Associated or Dissociated?

Dissociation used to remind me of dissociative identity disorder, or multiple personality disorder, as it was once called. Now, I understand that being associated or dissociated can be a natural and healthy phenomenon. Being associated or dissociated is a crucial submodality distinction in NLP. Being dissociated is like being an omniscient narrator, observing apart from the action. Conversely, being associated is like living the experience first hand.

What is a submodality?

To understand submodalities, we first need to define modalities. In NLP, a modality is a form of sensory perception, essentially, modalities refer to your 5 main senses: touch, hearing, sight, smell and taste.

You see things in your mind’s eye. You feel with inner feelings, and you hear with inner ears. A submodality, however, is a more specific type of perception.

While it’s normal for many people to think in pictures, the way a person sees things in the mind’s eye can have finer distinctions. For example, think of the view outside your childhood bedroom window. Do you see the view in black and white or colour? Is it bright or dim? Is it near or far? These finer distinctions are submodalities of the sight mode of perception.

Every sense has submodalities. As sound can be loud or quiet, have a fast tempo, or a slow one, etc. A feeling can be silky or rough, heavy or light etc.

Despite the complicated name, submodalities is a straightforward concept to apply. NLP Submodalities directly refer to the individual components of any particular memory, such as, how big it is, how bright the colours or a certain memory are, how loud the sounds are or how far away an image of a memory might be.

Why you should care about submodalities

For most of us, the way in which we represent thoughts and memories inside of our minds has a direct impact on the way we feel at any given moment in time. You think of a positive memory, and you’ll feel good, whereas, if you think of a bad memory and you might feel sad.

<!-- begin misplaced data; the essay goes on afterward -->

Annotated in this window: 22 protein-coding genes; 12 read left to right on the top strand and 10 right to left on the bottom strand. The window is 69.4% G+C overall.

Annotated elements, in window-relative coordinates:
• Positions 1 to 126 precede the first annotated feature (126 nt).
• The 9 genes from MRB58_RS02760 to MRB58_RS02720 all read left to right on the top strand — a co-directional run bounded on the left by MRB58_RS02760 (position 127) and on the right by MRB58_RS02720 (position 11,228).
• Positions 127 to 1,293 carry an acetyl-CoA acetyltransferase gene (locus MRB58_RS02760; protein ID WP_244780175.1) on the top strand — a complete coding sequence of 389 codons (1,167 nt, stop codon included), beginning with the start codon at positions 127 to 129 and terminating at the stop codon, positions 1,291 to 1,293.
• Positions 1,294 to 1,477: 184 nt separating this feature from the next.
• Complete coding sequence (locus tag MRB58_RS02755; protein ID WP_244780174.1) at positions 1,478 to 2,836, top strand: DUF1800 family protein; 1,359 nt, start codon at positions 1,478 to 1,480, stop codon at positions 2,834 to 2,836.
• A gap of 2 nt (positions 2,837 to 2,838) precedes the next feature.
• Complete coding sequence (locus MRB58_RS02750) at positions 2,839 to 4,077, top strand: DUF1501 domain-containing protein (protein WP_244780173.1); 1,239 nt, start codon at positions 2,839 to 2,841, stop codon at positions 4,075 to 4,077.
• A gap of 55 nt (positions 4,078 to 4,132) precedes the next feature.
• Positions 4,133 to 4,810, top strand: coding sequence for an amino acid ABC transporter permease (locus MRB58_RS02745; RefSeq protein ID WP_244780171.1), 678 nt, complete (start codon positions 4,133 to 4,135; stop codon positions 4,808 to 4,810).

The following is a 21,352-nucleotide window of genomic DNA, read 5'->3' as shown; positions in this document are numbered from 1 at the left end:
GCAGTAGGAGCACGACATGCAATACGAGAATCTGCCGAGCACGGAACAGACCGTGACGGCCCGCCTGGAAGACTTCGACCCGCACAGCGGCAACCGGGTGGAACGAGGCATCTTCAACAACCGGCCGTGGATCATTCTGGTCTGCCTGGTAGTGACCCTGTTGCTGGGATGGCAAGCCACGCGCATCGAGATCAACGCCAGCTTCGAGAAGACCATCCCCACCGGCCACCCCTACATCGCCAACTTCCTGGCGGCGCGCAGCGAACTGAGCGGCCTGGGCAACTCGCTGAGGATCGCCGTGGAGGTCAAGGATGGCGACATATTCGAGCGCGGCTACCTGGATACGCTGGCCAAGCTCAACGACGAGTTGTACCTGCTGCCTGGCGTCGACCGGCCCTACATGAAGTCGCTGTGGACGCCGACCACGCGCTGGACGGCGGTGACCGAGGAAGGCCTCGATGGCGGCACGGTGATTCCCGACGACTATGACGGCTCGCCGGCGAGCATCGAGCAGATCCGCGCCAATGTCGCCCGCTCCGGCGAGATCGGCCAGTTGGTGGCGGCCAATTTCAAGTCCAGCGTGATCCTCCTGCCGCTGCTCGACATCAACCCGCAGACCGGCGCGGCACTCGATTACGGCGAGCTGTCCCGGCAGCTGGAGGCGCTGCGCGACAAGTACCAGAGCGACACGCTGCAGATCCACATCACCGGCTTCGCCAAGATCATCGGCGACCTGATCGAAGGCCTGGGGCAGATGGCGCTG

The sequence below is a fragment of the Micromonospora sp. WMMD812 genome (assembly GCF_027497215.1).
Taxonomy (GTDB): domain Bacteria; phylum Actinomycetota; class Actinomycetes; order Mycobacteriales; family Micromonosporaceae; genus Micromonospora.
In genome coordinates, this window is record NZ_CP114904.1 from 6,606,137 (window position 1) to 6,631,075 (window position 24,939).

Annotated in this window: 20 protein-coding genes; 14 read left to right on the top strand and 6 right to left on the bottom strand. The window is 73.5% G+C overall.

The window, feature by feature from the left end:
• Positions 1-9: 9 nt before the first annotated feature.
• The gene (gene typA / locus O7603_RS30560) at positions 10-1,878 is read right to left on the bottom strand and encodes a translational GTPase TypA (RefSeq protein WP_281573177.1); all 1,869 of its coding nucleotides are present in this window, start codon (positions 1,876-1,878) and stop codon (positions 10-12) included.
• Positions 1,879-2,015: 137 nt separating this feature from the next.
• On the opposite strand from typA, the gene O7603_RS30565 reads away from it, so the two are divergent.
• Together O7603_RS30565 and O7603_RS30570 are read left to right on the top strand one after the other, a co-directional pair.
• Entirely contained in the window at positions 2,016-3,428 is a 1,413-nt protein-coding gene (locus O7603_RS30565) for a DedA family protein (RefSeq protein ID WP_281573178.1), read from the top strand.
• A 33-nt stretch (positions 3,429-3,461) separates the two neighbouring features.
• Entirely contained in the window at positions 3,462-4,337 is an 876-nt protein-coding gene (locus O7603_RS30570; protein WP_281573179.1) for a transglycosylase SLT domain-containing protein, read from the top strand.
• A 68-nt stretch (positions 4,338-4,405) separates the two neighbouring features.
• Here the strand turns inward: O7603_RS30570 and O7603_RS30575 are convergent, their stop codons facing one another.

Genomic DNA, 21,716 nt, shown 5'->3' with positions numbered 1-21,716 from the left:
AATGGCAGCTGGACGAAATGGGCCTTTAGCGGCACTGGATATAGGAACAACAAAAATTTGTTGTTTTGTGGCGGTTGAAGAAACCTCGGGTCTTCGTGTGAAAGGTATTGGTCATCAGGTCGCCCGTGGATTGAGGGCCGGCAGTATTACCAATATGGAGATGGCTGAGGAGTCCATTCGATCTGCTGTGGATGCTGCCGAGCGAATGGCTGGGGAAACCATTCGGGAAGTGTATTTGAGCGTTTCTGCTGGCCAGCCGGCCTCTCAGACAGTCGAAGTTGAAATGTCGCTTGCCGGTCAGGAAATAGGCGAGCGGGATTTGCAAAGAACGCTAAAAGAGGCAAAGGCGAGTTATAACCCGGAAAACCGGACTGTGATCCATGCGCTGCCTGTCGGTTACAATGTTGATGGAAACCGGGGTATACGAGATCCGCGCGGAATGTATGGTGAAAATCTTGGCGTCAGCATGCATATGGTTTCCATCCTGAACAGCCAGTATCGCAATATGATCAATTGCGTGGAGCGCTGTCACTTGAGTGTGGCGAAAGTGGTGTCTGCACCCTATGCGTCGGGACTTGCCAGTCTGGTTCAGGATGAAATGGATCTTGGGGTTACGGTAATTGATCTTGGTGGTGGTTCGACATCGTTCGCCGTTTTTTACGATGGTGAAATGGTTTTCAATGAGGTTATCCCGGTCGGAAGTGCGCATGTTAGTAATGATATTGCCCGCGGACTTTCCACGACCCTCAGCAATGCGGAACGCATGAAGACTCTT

Submodalities give us is a practical way of changing how we think about things so that we can change our emotional response to those thoughts. In short, submodalities can help us modify the impact of specific memories by making modifications in how we think about the subtle distinctions and details of them.

We can quickly change the impact of specific memories by making changes on a submodality-level. 

Changing submodalities is an effective way of changing the meanings that we assign onto our experiences. If we set a goal, for example, the more attention we pay to the submodalities of our experience, the more specifically refined the goal becomes. The finer our distinctions become, the more creatively and clearly we can design our future.

Submodalities work in two ways: We can make good memories stronger, brighter and even more empowering. Likewise, we can minimize negative memories and make them weaker. This can transform the way in which we relate to both ourselves and other people. As you can imagine, this is a fantastic skillset to hone.

Association V.S. Dissociation

One of the most important submodality distinctions in NLP is the difference between being ‘associated’ within ourselves and being ‘dissociated’ apart from ourselves. Think of the way you think about things. In your mind’s eye, do you observe and experience from a distance, or is it like you’re there? Being in each of these two states gives each of us different emotional and cognitive experiences, and moving between the two is one of the most effective means by which we can gain a massive shift in the way we perceive things.